Manga Reviews

Thursday, January 12, 2006


Scanslated by MangaScreener
IRC Channel: #mangascreener @

Topic: Sports, Romance, Comedy

Kunimi Hiro and Tachibana Hideo were members of the best middle school baseball team in Japan. Hiro was an elite pitcher while Hideo was an incredible batter. However towards the end of middle school a doctor told Hiro that he was suffering from a glass elbow, and that if he continued to pitch, his elbow would break in three months. As a result, Hiro gave up the sport he loved the most and joined a high school without a baseball team.

It turns out that the doctor was an unlicensed quack, and had lied about Hiro’s diagnosis. Unfortunately, Hiro’s already enrolled in the high school, and so it falls to Hiro and his friend Noda (the former catcher of the same middle school team, whom the “doctor” had also misdiagnosed) to turn a high school baseball club full of unskilled players, into a team capable of competing in the Koshien (the national high school baseball tournament). Along the way they’ll face many skilled teams, none greater than Meiwa Daiichi High School, where Hiro’s old teammate Hideo has become the clean-up batter.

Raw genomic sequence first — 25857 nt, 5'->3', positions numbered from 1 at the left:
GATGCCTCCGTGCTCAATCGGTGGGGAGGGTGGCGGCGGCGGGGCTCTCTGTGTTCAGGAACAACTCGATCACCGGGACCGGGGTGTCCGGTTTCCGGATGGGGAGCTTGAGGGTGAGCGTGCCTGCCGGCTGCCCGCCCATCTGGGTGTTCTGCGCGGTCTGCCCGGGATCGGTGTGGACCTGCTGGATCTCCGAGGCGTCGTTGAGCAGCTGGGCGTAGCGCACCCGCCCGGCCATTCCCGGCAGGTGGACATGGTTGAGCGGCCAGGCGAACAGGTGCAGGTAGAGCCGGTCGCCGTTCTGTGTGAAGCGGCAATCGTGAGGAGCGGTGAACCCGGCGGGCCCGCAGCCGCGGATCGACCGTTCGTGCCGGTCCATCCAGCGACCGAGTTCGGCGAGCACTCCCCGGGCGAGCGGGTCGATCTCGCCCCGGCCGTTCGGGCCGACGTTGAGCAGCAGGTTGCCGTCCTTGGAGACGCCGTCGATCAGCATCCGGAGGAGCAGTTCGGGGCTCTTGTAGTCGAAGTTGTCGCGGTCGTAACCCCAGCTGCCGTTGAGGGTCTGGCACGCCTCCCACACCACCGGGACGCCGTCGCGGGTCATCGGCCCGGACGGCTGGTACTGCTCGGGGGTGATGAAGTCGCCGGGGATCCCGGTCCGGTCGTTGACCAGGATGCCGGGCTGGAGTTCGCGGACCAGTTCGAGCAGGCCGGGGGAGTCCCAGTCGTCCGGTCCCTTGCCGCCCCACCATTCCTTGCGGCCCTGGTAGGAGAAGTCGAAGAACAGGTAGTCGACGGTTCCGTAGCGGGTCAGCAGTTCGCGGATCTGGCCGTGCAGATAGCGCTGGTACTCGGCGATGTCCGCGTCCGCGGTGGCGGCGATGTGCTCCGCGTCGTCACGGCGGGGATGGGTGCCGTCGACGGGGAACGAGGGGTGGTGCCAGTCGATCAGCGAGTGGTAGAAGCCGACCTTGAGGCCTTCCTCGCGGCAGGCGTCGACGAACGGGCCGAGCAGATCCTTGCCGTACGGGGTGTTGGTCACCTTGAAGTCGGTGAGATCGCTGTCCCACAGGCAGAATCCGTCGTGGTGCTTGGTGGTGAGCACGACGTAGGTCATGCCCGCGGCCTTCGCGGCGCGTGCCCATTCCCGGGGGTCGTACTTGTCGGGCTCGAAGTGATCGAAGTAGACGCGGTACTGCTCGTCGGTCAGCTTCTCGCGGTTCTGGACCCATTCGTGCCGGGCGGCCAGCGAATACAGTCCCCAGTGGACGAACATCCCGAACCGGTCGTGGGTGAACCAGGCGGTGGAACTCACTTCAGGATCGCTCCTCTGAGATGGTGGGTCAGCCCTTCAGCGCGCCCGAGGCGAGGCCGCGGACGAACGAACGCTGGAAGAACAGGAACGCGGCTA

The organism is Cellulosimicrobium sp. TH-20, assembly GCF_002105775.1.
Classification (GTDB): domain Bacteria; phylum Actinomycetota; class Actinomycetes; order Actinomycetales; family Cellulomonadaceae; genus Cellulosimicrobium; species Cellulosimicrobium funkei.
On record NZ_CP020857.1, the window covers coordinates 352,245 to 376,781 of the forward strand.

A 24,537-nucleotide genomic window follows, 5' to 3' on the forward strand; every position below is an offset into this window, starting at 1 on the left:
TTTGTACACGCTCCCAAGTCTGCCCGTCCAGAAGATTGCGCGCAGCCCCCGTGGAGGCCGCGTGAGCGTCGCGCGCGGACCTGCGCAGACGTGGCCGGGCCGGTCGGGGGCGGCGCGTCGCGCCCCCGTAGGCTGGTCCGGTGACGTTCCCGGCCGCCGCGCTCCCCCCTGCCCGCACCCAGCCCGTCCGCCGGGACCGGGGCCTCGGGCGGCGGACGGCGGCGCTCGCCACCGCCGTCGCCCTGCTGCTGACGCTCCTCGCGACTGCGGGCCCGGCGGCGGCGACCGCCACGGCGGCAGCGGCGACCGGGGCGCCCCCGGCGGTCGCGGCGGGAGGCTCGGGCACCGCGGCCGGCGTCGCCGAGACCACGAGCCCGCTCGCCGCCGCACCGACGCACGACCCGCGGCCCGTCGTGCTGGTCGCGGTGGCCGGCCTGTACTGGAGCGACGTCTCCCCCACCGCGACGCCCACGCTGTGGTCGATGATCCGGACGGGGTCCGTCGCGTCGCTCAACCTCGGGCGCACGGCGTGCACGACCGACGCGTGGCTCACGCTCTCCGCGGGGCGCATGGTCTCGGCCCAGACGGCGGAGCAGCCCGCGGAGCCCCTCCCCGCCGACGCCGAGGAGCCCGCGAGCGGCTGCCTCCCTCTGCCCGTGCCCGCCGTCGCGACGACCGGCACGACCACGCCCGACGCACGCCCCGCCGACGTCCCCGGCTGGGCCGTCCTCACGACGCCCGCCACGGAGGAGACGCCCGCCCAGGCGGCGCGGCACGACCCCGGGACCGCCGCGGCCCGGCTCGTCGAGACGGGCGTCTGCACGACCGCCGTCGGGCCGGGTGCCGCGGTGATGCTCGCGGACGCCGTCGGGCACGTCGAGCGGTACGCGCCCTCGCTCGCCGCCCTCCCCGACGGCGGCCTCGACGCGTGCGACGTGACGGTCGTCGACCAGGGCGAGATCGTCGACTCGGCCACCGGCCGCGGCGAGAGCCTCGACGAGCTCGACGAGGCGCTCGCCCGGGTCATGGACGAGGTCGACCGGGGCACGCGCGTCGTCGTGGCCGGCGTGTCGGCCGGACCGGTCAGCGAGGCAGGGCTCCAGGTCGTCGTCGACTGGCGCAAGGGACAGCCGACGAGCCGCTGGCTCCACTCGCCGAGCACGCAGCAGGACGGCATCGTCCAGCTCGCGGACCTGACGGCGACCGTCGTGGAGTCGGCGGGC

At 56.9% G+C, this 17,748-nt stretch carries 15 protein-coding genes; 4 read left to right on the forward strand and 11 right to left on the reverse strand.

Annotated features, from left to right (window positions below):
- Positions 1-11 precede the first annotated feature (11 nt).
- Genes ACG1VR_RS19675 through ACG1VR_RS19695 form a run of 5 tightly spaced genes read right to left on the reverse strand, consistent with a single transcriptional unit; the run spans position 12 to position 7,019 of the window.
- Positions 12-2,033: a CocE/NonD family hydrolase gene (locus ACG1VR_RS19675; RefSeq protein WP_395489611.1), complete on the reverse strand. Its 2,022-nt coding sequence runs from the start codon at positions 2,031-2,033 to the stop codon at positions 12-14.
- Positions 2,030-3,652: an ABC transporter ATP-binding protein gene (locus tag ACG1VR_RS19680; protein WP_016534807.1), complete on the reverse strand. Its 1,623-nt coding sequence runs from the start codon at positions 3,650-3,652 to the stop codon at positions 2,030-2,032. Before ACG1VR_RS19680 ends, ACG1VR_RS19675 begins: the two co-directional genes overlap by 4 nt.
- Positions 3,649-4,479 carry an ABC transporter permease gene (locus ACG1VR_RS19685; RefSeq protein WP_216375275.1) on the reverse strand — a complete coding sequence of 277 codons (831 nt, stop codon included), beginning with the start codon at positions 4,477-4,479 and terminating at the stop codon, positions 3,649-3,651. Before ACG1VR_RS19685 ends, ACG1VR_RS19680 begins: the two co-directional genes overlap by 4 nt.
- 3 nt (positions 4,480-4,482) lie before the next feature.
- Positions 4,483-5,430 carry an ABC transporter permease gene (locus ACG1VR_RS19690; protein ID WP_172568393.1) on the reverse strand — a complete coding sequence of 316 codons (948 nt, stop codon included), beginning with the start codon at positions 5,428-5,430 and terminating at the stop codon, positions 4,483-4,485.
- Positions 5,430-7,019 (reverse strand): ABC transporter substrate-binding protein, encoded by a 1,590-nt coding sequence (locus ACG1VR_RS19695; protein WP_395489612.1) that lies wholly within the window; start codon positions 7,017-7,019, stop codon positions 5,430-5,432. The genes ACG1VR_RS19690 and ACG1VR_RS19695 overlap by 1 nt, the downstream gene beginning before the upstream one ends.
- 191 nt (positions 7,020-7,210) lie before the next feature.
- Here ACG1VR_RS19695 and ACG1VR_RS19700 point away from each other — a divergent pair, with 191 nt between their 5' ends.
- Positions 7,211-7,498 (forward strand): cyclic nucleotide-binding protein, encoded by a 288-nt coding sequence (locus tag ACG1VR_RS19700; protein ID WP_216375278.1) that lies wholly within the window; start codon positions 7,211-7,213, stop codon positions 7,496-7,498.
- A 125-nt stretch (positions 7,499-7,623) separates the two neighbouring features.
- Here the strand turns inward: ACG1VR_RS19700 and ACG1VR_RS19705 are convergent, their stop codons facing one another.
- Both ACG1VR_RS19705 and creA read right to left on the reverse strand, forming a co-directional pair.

This is one of Adachi’s works. He’s famous for writing sports/romance mangas and this is one of his best known. Though the entire story revolves around baseball and going to the Koshien, there’s a heavy dose of romance and love triangles involved. The characters are highly developed, and their interactions always border on slapstick comedy without going over-board. The art style is very unique, with highly detailed backgrounds and less detailed characters. This is alright because the text does a very good job of displaying the characters’ thoughts, rather than relying on the facial expressions.

The plot is entertaining, although it’s more about the journey than the destination. It’s made fairly obvious from the beginning that Hiro and Hideo will have to face off at some point, but the fact that the manga can go on for 33 volumes is a testament to the amount of twists and turns that it will take along the way. As we follow the journey of Hiro, we get to watch each of the characters reveal their backgrounds and watch them all begin to change their attitudes towards one another. As opposed to most sports mangas where the emphasis is on the games itself, H2’s plot focuses on the character interactions.

If you enjoy reading about high school sports with highly developed characters, I suggest this series. Even if it’s not your cup of tea, I suggest you try a volume, as it most definitely doesn’t fit the usual stereotypes of the genre.

Rating: 8.0/10.0


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